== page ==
I'm not a Neurologist or Neuroscientist, so I can only share what I know about the subject!
- Cease sensation
- Neuronal recovery period prevents further signaling
- Neurotransmitter inhibition prevents ligands from binding to receptors (usually Feedback mechanisms)
- Neuronal hyperpolarization prevents signaling
- Creation of signal (can be perceived as cessation of signal)
It's important to note, first and foremost, that a cessation of stimulation will result in a cessation of the propagation. This is one of the simplest ways that neurons can stop firing - you're no longer touching, tasting, hearing, seeing, smelling, or thinking of what you were previously.
Because of the way Neurons are constructed, and as far as I'm aware, signal propagation will persist as far down the line as possible. I don't believe there's a discrete point where an Axon will simply not send a signal once a dendrite on the same neuron has received the order.
What can happen is that a competing signal has exhausted the propagation potential for the next neuron in the chain (the neuron is still recovering), or a competing signal has released inhibitors that prevents the neurotransmitters from another Axon from affecting the target neuron. Competing signals is particularly common in the neurons of your eye, since the Amacrine cells fire depending on the competitive input of the Cones if I'm remembering everything correctly.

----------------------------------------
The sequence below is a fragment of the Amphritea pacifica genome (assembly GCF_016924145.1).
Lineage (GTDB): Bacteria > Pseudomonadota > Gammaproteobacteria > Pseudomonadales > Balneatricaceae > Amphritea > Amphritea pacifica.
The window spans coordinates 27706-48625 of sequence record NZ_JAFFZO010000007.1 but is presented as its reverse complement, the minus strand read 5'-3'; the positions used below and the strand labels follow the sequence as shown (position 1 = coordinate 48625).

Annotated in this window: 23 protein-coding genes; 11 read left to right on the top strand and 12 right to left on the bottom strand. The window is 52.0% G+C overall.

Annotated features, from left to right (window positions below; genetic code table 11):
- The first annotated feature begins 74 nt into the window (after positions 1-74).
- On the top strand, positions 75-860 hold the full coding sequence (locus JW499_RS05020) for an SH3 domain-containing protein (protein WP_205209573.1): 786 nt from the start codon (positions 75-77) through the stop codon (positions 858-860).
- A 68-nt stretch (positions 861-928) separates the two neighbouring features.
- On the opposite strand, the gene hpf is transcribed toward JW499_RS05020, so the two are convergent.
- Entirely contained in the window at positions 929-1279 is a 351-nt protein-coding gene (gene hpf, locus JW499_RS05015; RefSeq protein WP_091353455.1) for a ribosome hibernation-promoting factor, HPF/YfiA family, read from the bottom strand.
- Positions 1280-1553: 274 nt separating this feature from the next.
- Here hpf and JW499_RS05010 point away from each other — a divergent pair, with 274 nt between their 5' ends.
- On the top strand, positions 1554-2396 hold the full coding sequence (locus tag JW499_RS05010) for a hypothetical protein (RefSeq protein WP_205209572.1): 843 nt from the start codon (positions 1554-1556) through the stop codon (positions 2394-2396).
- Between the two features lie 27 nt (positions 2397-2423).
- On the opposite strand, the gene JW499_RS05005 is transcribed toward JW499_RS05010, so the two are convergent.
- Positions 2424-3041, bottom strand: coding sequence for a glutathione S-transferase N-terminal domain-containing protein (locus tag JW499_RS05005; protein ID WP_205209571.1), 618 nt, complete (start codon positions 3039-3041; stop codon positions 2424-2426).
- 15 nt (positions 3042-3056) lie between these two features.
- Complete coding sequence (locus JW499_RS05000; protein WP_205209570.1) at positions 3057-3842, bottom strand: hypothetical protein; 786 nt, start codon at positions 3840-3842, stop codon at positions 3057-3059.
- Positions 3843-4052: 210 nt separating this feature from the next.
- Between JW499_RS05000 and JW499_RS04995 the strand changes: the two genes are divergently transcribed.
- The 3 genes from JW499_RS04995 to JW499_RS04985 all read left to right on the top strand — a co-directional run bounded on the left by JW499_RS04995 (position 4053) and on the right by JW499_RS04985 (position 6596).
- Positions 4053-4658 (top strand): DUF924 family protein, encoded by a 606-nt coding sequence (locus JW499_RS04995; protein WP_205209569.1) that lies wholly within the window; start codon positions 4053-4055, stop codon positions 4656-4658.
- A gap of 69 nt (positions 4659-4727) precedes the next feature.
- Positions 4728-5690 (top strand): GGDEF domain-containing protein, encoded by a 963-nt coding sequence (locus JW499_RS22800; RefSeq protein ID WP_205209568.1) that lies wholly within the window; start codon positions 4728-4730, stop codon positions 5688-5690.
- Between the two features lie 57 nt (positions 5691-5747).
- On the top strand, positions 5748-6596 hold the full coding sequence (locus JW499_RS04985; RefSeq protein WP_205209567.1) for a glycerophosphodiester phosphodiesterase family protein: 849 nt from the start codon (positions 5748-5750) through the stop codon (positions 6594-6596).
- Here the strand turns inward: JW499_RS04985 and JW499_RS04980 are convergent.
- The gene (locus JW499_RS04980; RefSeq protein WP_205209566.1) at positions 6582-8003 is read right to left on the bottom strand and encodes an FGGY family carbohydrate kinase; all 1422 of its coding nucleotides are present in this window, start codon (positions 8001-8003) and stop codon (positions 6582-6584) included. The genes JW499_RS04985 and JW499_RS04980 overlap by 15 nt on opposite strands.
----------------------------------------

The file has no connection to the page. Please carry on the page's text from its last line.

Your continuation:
Then there are also substances like Benzodiazepines which block propagation by opening Cl- channels and hyperpolarizing a neuron's membrane, which prevents it from firing. Only a subset of GABA receptors have sites for benzodiazepines, but it's one more way that signals will cease.
Another way to cease a signal, or at least the perception of a signal, is to actually induce propagation. The Rods in your eyes only fire below a certain lumination threshold. What you perceive as light is them not firing, and darkness is what happens when Rods fire at full strength.
I'm not the last word on neurobiology, but I hope I've given you a good start!